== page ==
TPP in the USA

By Steve Kopperud, SLK Strategies

The nearly $2-trillion Trans-Pacific Partnership (TPP), the 12-nation Pacific Rim trade accord, has taken on an identity far beyond simple tariff reductions and harmonization of trading rules. As President Barack Obama said in January during his final State of the Union message to Congress, “We forged a Trans-Pacific Partnership to open markets, and protect workers and the environment, and advance American leadership in Asia. It cuts 18,000 taxes on products made in America, which will then support more good jobs here in America. With TPP, China does not set the rules in that region, we do. You want to show our strength in this new century? Approve this agreement. Give us the tools to enforce it. It’s the right thing to do.”

However, is TPP, with all of its subtle and not-so-subtle economic and geopolitical implications, the “right thing to do”? Is it the miracle treaty supporters contend, or is it something much less? Such modern treaties are no longer straight trade agreements, but impact both international and domestic labor, environment, intellectual property, patent, and other arcane issues of law, as well as foreign policy. In the charged political atmosphere of Washington, DC – in a national election year during which the new president, the full House and a third of the Senate will be judged at the ballot box – will Congress approve TPP?

Broadly, the final TPP trade deal represents 40 percent of the world’s gross domestic product (GDP) and 26 percent of global trade. To date the largest trade deal the United States (US) has ever hammered out, TPP, if approved, would direct about 40 percent of US import/export activity. In economic terms, TPP countries are some of America’s biggest and fastest growing trading partners, representing north of $1.5 trillion in goods and more than $242 billion in services.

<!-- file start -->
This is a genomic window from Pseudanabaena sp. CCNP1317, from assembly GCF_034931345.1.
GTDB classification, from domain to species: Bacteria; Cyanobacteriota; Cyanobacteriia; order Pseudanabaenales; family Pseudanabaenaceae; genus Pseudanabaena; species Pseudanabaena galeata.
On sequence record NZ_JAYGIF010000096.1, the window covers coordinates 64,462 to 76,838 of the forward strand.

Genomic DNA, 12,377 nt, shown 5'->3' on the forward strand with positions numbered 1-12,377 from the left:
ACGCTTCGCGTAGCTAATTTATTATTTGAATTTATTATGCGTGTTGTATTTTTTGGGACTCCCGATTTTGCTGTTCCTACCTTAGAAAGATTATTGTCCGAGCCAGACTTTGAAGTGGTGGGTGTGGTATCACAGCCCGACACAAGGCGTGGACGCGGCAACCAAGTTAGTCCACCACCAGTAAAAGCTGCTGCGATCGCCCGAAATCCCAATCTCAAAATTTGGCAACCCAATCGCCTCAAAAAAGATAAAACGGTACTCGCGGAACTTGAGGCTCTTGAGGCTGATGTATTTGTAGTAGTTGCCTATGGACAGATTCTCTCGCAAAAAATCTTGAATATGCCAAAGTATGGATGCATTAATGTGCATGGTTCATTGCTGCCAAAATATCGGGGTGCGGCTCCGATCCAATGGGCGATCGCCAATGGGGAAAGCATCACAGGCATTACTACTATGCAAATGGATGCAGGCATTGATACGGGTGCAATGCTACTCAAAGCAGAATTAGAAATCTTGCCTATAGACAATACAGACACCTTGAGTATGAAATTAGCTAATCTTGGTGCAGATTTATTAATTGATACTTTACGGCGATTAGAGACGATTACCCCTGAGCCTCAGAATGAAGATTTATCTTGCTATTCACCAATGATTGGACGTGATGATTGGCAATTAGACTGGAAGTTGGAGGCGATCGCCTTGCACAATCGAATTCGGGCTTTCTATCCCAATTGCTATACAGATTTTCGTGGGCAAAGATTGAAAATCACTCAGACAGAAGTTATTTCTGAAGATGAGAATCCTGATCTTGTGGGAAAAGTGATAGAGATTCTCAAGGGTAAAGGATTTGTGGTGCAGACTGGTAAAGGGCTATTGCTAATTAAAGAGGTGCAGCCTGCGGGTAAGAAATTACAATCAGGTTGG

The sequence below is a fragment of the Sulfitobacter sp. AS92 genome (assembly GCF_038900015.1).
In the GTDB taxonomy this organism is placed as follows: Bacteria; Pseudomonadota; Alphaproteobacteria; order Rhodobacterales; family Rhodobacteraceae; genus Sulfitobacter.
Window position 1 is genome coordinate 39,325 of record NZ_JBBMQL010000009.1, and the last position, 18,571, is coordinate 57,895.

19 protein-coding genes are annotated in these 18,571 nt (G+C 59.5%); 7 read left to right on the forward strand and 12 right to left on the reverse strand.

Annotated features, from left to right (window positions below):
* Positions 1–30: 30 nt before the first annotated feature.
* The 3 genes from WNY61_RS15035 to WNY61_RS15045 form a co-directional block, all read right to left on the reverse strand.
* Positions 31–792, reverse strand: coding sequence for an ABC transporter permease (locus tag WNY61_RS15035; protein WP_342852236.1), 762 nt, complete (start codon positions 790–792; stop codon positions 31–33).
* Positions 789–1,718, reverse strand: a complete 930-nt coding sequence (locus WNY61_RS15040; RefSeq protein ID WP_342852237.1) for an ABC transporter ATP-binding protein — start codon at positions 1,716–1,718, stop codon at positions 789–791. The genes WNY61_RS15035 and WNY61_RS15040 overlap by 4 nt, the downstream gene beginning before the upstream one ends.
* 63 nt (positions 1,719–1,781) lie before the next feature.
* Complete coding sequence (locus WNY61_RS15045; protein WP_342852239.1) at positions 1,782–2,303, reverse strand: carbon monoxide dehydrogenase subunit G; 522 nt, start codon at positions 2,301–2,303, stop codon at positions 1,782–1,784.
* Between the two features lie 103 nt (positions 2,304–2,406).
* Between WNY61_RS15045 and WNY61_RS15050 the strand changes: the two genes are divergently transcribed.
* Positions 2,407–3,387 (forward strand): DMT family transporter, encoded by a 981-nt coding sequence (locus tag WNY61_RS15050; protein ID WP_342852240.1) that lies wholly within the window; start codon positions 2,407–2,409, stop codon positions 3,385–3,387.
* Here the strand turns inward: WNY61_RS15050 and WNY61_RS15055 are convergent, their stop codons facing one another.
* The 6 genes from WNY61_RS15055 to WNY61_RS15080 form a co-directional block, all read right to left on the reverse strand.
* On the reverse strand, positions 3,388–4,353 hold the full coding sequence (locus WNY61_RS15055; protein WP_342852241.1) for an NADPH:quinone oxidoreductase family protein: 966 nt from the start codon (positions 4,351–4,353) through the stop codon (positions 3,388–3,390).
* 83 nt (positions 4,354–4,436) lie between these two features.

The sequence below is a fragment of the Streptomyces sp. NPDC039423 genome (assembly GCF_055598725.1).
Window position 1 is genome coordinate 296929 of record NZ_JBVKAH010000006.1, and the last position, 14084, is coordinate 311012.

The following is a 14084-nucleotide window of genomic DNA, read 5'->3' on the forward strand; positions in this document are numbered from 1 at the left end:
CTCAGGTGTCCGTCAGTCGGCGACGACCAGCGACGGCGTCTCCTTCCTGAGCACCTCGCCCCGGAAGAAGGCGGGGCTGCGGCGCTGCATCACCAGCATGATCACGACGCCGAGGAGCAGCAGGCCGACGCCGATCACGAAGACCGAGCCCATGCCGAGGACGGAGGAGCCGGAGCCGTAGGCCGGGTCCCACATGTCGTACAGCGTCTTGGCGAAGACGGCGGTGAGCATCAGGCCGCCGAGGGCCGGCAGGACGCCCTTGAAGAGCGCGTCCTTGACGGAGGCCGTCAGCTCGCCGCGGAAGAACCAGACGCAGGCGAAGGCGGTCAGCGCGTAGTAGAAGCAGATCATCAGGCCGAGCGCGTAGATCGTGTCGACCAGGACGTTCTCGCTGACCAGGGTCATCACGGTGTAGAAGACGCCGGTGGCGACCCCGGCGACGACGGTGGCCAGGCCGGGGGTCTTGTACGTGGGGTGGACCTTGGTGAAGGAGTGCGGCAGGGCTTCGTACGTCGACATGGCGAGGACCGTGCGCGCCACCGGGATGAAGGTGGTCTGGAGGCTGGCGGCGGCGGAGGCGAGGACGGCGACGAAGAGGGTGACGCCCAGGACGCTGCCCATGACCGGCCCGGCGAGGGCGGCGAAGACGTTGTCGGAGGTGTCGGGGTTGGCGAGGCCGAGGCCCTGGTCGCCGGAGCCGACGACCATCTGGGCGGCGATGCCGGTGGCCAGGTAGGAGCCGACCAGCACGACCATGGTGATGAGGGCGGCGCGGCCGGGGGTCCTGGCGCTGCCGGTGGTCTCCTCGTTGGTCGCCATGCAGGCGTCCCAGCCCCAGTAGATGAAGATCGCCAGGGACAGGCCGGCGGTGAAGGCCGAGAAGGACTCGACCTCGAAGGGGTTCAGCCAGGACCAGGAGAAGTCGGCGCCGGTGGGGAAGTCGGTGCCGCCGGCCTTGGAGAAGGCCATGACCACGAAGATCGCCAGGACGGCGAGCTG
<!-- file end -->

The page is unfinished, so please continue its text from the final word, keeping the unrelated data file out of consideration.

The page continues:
TPP began life 10 years ago when Brunei, Chile, New Zealand, and Singapore inked a trade deal to remove tariffs, focus on employment practices, harmonize competition, and deal with intellectual property treatment among the four nations. The United States took over expansion of the trade accord in 2009 when several of the current players expressed interest in achieving the same cooperative agreement.

After five years of intense and often frustrating negotiations, 12 nations have preliminarily approved TPP. In addition to the United States, negotiating nations include Japan, Malaysia, Vietnam, Singapore, Brunei, Australia, New Zealand, Canada, Mexico, Chile, and Peru. Note that China is not a participant. However, the treaty is written to accommodate countries wishing to join the accord at a later date. Thailand, the Philippines, and Indonesia said in January they most likely will join TPP.

The Pacific Rim is a region of the globe where economies and trade with the United States are growing rapidly. It is also a region where China has been the dominant customer for decades. However, Chinese across-the-board import reductions in recent years, along with an evolving Chinese currency, provided the perfect opportunity for Malaysia, Vietnam, Singapore, Brunei, and others to create a more global marketplace to offset fluctuating Chinese demand.

What sits today in front of the heads of state of the 12 TPP nations is a more than 6,000-page document with 29 chapters covering agricultural products, sanitary/phytosanitary standards, telecommunications, financial services, market access, government-owned businesses, tobacco, intellectual property, automobiles, drugs, high-tech products, dispute resolution, and a host of other categories. To legally take effect, the treaty must be signed within two years by nations representing 85 percent of the TPP collective economy. At minimum, six countries must approve the final treaty, and two of those countries must be the United States and Japan if the 85 percent trigger is to be reached.

Thus far, only New Zealand has publicly said it will sign the final treaty; most others are going through legal reviews and legislative debates, but are effectively waiting to see if TPP is approved by the Japanese ambassador to the United States. Kenichiro Sasae told US officials in January that his government will vote to ratify TPP “as soon as possible,” a move to provide momentum to the treaty’s success and an incentive to the United States. A New Zealand official said it best: “Without the US, there is no TPP.”

Without TPP, some argue there is no Obama Asian economic legacy. For the president, while the engine of increased US exports helps accelerate domestic economic recovery, the geopolitical importance of TPP is a policy priority. Not only has Obama been politely but consistently held at arm’s length by major Asian governments, including Japan, Korea, and China, it is finally obvious to the administration that among Pacific Rim players, money talks.